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    I would suggest a sunshade...solution to all your problems

     
  11. kort677

    kort677 Active Member

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    Not necessary the glass does a good job blocking those nasty rays
     
  12. ShockOnT

    ShockOnT Quickish

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    There’s a good mnemonic about UV-A, UV-B and UV-C;
    A is for ageing
    B is for burning
    C is for cancer

    Glass blocks B and C, but not all A.
     
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  13. outie

    outie Active Member

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    When in doubt just put on sunscreen.
     
  14. mspohr

    mspohr Active Member

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    UVB and C cause cancer and these are blocked by ordinary glass.
    If you're hypersensitive, keep skin covered all the time everywhere.
     
  15. CarbonFree

    CarbonFree Member

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    UVA also contributes to cancer; see UVA & UVB - SkinCancer.org.

    Cars are unique in that you may be in the same position for hours at a time with respect to the sun: specifically, the driver's left side of the face and left arm, and right side for the passenger. That's unlike simply walking around outside.

    If it's indeed the case that the driver's side window is not laminated (so as to ease escape after an accident) I'll add a film. There is no safe dose for sunlight, and you'll think you're not "sensitive" until multiple melanomas pop up at age 45.
     
  16. EarlyAdopter

    EarlyAdopter Active Member

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    The windshield is laminated glass. This means there is already a plastic film sandwhiched between layers of glass. This is done for strength, safety, and flexibility, but also has the side benefit of blocking out 99.9% of all UV light frequencies, equivalent to a broad spectrum SPF 100 sunscreen. Adding an additional film to the windshield provides no tangible benefit for UV. Infrared heat rejection is another story.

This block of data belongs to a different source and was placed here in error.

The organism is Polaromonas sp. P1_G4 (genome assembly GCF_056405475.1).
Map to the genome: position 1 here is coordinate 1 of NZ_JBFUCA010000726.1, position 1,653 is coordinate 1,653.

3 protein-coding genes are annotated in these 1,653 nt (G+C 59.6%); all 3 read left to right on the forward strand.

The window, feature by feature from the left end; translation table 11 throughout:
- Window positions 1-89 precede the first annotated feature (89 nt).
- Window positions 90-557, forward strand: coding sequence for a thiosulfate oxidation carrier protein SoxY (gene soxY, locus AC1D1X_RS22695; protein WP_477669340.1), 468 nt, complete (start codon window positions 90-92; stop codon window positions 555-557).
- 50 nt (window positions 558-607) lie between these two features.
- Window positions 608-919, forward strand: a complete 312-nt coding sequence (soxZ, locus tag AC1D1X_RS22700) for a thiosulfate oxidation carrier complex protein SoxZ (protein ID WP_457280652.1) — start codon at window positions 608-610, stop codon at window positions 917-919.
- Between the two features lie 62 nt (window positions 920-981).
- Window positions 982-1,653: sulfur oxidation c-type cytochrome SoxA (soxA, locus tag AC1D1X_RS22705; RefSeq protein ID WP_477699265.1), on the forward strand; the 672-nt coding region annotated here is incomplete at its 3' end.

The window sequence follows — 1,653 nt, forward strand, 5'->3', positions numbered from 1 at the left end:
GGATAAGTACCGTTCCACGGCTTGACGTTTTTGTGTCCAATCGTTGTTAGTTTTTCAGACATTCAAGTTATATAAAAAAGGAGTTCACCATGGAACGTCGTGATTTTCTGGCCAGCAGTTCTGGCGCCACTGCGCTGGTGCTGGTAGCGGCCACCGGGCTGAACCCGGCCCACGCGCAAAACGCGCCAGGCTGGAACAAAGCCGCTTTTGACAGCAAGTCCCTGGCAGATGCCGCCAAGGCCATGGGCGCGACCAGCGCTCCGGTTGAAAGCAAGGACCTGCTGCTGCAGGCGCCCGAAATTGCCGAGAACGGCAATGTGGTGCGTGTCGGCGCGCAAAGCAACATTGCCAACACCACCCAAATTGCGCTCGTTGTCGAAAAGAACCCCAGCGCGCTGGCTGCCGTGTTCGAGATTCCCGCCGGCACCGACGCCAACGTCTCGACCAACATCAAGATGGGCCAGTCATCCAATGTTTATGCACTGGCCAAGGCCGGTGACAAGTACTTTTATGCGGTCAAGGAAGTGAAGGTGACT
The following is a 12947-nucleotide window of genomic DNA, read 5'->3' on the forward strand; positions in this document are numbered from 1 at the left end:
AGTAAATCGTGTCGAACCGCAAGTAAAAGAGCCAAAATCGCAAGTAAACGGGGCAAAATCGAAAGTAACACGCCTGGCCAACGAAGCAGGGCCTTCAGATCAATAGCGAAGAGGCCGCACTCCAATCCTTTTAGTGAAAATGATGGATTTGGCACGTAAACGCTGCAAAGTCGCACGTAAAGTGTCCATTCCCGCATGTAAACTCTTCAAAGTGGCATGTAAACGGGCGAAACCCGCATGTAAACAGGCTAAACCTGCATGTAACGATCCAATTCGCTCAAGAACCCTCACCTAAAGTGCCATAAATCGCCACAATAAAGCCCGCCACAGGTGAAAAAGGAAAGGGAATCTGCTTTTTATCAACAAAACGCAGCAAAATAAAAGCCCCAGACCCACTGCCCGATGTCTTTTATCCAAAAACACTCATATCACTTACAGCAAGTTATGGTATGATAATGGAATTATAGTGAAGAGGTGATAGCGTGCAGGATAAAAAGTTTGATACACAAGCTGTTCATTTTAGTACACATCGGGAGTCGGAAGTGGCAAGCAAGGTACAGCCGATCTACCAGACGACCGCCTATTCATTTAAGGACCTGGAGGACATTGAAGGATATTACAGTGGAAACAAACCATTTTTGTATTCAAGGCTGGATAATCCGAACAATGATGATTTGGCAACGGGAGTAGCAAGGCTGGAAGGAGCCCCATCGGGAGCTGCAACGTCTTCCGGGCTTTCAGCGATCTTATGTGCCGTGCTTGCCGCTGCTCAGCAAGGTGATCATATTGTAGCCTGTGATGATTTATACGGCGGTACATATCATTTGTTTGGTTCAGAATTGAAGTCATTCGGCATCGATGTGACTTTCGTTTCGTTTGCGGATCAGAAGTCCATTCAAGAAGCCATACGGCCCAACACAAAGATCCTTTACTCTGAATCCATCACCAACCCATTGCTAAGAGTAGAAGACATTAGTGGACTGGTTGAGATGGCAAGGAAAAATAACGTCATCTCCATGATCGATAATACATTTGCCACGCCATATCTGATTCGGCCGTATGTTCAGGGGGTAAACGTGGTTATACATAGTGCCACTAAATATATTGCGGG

The side windows are a different glass. They are tempered glass, which means heat treated (annealed), but no plastic layer. Tempered glass only blocks ~65% of UV, an equivalent to SPF 16 sunscreen. Not very good. This is why there is a prevalence of left-sided skin cancers in left-drive countries, and right-sided skin cancers in right-drive countries.

    Bottom line: If you're concerned about UV, have film applied to the side windows, not the windshield.

    Sources:
    Increased prevalence of left-sided skin cancers. - PubMed - NCBI
    Not All Car Windows Protect Against UV Rays
    Glass In Car Windows Doesn’t Fully Protect From Sun’s UV Rays, Could Explain Left-Side Skin Cancer
     
    • Informative x 1
  17. Terthen

    Terthen Member

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    When I got the car, the delivery specialist said Model S only the windshield has UV protection, but all windows in model X had UV protection. I've not found any real proof though...
     
  18. Okami

    Okami New Member

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    Thanks so much for the reply guys!
    Yes like people said it's not something you think about often but the amount of time in your cars and in the sun (while it is filtered / blocked etc) is high. Also as the Model X's amazing windshield is also a vector for sunlight that will hit you that no other car with a normal roof (unless you have no roof) has.

    I just wanted to be extra careful as I plan on keeping my X for a long time and your answers have helped me a lot!